The recent emergence of the Omicron variant of the coronavirus is sparking fears that global economic growth could slow — something that many economists are forecasting is likely to happen in 2022 regardless of new COVID-19 strains.
While it might sound counterintuitive to some investors, when economic growth slows, growth equities typically outperform other factors because markets place added emphasis on earnings and revenue growth. Enter the Goldman Sachs Innovate Equity ETF (GINN ) as an idea for 2022.
“The emergence of Omicron caused government bond yields to fall sharply late last week, but we believe the direction of travel is still up,” according to BlackRock research. “We see the Fed starting to gradually raise rates in 2022 as the economy no longer requires stimulus – assuming the virus strain does not derail the economic restart. This would push yields higher across the spectrum, keeping the outlook challenging for nominal bonds. We believe equities offer higher risk-adjusted returns and a potential buffer against inflation risks – especially as we see rates rising less than in previous hiking cycles – and less than markets expect.”
When 10-year Treasury yields surged earlier this year, tech stocks proved vulnerable, and there are concerns that this scenario will repeat next year as markets price in a looming Federal Reserve rate hike. However, there are some key points to remember.
First, when 10-year yields spiked in the first five months of 2021, economic growth was flourishing, giving investors reason to pass over growth stocks in favor of cyclical value. While 10-year yields are likely to rise again, that will come against the backdrop of slower economic growth, potentially giving market participants reason to consider GINN over value strategies.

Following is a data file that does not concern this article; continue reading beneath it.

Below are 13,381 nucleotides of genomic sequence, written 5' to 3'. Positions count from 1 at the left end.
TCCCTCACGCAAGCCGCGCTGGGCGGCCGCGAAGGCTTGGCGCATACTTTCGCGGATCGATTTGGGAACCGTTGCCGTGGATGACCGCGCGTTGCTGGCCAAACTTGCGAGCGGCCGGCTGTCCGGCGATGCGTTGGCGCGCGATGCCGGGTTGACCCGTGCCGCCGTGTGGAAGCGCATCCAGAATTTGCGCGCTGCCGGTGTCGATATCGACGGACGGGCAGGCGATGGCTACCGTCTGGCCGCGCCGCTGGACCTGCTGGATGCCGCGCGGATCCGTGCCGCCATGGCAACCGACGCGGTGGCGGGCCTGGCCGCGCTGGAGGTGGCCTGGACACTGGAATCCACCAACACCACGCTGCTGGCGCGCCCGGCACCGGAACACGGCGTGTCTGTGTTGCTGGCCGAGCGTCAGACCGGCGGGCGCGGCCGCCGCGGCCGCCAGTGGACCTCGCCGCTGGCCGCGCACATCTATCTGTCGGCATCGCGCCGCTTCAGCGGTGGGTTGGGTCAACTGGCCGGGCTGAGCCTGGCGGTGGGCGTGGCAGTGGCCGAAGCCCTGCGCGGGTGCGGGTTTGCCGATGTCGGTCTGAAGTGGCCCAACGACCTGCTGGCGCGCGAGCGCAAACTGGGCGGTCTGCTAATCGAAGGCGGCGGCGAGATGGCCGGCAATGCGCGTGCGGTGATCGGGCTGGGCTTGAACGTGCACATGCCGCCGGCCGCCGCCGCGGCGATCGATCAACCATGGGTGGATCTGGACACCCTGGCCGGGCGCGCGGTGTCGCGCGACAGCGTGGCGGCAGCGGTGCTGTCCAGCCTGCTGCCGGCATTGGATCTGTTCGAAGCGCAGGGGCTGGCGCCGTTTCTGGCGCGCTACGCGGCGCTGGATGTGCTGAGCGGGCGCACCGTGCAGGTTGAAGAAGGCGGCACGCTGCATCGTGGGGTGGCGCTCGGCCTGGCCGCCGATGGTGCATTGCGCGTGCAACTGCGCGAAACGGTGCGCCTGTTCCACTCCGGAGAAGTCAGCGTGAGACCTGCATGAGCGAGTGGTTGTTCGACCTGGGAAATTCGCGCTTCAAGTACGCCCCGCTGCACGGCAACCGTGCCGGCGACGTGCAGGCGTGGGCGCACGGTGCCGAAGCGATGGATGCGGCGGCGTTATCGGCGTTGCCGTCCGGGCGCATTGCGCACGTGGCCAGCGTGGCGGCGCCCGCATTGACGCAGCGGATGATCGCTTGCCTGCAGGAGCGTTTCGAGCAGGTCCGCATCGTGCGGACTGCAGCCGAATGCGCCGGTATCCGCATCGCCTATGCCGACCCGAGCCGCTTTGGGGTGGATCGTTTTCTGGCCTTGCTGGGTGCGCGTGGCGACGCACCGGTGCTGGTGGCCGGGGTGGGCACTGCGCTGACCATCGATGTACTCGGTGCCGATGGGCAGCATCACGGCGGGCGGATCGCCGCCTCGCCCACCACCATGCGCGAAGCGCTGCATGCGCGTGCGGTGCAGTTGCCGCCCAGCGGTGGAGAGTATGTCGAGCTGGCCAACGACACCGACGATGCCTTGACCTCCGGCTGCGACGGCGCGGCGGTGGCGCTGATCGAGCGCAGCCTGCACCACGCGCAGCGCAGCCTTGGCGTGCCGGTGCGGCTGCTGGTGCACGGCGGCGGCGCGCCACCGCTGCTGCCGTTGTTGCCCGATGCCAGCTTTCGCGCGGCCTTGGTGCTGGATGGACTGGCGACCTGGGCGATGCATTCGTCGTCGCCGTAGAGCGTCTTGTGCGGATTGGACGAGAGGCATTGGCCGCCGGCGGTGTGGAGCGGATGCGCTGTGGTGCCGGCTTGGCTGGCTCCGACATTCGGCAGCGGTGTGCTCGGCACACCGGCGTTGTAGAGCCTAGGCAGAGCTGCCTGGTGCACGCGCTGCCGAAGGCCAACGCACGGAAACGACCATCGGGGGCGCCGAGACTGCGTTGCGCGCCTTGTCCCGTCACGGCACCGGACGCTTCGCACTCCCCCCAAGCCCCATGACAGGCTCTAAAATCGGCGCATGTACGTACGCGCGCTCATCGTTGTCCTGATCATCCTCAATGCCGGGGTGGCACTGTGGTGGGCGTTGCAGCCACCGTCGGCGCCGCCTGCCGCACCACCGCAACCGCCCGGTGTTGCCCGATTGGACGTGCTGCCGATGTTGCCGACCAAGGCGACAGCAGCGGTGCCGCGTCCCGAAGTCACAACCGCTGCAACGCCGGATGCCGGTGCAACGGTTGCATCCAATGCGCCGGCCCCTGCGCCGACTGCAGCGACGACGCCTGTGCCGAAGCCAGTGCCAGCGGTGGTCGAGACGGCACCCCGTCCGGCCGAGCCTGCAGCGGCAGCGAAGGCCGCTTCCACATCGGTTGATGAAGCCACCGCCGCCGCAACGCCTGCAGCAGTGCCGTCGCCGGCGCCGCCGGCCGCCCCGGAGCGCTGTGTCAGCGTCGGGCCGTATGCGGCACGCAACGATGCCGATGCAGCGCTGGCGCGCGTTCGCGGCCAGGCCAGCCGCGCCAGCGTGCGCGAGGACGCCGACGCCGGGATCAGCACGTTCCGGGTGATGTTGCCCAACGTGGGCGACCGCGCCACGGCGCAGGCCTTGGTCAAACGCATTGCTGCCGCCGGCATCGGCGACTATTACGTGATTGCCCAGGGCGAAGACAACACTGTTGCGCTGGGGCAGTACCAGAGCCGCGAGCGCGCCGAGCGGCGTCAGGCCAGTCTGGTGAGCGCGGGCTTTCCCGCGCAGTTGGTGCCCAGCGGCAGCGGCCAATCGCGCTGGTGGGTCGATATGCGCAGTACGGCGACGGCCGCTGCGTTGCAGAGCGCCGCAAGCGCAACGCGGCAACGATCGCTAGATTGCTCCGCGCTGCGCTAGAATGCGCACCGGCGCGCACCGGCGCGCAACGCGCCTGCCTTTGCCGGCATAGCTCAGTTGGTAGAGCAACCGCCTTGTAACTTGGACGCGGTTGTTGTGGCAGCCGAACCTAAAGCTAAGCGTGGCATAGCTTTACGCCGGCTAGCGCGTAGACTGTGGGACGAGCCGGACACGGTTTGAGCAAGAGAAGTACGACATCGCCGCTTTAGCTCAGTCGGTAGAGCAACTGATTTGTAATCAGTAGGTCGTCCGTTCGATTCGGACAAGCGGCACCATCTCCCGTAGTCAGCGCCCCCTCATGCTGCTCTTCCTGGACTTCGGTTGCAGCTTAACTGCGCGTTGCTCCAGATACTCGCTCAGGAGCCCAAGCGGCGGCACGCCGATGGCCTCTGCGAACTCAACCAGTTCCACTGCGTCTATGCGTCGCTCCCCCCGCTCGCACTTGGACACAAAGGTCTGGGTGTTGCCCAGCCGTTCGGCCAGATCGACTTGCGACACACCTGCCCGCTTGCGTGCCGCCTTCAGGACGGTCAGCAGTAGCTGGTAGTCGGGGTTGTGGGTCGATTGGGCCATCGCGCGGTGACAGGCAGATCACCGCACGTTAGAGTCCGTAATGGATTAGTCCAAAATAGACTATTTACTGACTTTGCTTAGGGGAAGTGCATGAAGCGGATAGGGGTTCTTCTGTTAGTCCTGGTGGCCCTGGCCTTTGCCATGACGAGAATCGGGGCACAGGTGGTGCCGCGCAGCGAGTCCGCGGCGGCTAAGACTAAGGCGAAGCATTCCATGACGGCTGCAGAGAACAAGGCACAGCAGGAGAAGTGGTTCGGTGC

Second, GINN, which tracks the Solactive Innovative Global Equity Index, isn’t a dedicated technology ETF. The fund is overweight to that sector at 34.1%, but it’s not entirely dependent on tech as a driver of its returns.
Finally, a marquee point in GINN’s favor, even in a slower growth setting, is the fact that many of its holdings fit the bill as quality companies, and quality firms often prove durable in a variety of macro climates. Many GINN member firms aren’t just growing earnings, they’re growing cash stockpiles, which is a luxury when economic growth slows.
“The bottom line: Omicron could trigger growth downgrades, worsen risk sentiment and hit services sectors, especially in the near term. It could even question the restart if vaccines or treatments were to prove ineffective. If they are effective, the new strain only delays the restart, and we don’t see it changing the otherwise solid picture for equities: a powerful restart and the prospect of continued low real rates,” concludes BlackRock.
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